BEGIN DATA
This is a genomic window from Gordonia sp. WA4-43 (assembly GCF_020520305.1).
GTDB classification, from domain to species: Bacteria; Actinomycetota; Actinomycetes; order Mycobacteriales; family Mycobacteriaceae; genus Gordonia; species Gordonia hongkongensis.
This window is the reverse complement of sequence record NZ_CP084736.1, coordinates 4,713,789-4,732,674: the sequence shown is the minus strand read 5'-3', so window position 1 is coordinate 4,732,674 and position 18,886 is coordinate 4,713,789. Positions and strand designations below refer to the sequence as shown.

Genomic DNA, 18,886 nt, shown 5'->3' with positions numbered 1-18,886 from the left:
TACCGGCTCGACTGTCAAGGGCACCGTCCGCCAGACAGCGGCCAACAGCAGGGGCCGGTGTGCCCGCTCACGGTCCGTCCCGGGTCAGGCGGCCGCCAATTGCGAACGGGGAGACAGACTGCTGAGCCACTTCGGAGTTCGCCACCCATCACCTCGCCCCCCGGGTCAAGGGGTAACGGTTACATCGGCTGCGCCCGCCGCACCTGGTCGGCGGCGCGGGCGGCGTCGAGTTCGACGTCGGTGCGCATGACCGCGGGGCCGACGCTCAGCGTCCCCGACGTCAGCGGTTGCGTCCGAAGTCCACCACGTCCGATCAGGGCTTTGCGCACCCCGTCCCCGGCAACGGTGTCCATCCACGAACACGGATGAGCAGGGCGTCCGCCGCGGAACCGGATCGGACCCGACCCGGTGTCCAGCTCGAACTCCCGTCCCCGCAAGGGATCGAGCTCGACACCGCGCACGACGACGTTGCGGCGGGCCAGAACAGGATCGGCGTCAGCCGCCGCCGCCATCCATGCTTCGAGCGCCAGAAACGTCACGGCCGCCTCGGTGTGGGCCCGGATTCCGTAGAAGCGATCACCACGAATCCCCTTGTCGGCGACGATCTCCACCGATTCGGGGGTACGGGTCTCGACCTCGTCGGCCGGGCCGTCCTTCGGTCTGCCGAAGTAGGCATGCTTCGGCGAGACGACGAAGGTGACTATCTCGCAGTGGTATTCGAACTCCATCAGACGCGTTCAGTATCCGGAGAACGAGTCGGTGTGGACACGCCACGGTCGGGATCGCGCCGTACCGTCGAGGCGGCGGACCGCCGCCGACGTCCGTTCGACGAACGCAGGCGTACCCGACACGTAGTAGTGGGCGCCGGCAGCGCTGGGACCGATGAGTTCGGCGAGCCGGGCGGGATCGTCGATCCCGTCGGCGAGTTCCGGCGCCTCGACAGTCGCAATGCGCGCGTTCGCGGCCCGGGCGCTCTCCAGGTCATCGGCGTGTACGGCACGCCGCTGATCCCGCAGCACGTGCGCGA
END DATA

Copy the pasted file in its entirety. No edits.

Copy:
This is a genomic window from Gordonia sp. WA4-43 (assembly GCF_020520305.1).
GTDB classification, from domain to species: Bacteria; Actinomycetota; Actinomycetes; order Mycobacteriales; family Mycobacteriaceae; genus Gordonia; species Gordonia hongkongensis.
This window is the reverse complement of sequence record NZ_CP084736.1, coordinates 4,713,789-4,732,674: the sequence shown is the minus strand read 5'-3', so window position 1 is coordinate 4,732,674 and position 18,886 is coordinate 4,713,789. Positions and strand designations below refer to the sequence as shown.

Genomic DNA, 18,886 nt, shown 5'->3' with positions numbered 1-18,886 from the left:
TACCGGCTCGACTGTCAAGGGCACCGTCCGCCAGACAGCGGCCAACAGCAGGGGCCGGTGTGCCCGCTCACGGTCCGTCCCGGGTCAGGCGGCCGCCAATTGCGAACGGGGAGACAGACTGCTGAGCCACTTCGGAGTTCGCCACCCATCACCTCGCCCCCCGGGTCAAGGGGTAACGGTTACATCGGCTGCGCCCGCCGCACCTGGTCGGCGGCGCGGGCGGCGTCGAGTTCGACGTCGGTGCGCATGACCGCGGGGCCGACGCTCAGCGTCCCCGACGTCAGCGGTTGCGTCCGAAGTCCACCACGTCCGATCAGGGCTTTGCGCACCCCGTCCCCGGCAACGGTGTCCATCCACGAACACGGATGAGCAGGGCGTCCGCCGCGGAACCGGATCGGACCCGACCCGGTGTCCAGCTCGAACTCCCGTCCCCGCAAGGGATCGAGCTCGACACCGCGCACGACGACGTTGCGGCGGGCCAGAACAGGATCGGCGTCAGCCGCCGCCGCCATCCATGCTTCGAGCGCCAGAAACGTCACGGCCGCCTCGGTGTGGGCCCGGATTCCGTAGAAGCGATCACCACGAATCCCCTTGTCGGCGACGATCTCCACCGATTCGGGGGTACGGGTCTCGACCTCGTCGGCCGGGCCGTCCTTCGGTCTGCCGAAGTAGGCATGCTTCGGCGAGACGACGAAGGTGACTATCTCGCAGTGGTATTCGAACTCCATCAGACGCGTTCAGTATCCGGAGAACGAGTCGGTGTGGACACGCCACGGTCGGGATCGCGCCGTACCGTCGAGGCGGCGGACCGCCGCCGACGTCCGTTCGACGAACGCAGGCGTACCCGACACGTAGTAGTGGGCGCCGGCAGCGCTGGGACCGATGAGTTCGGCGAGCCGGGCGGGATCGTCGATCCCGTCGGCGAGTTCCGGCGCCTCGACAGTCGCAATGCGCGCGTTCGCGGCCCGGGCGCTCTCCAGGTCATCGGCGTGTACGGCACGCCGCTGATCCCGCAGCACGTGCGCGA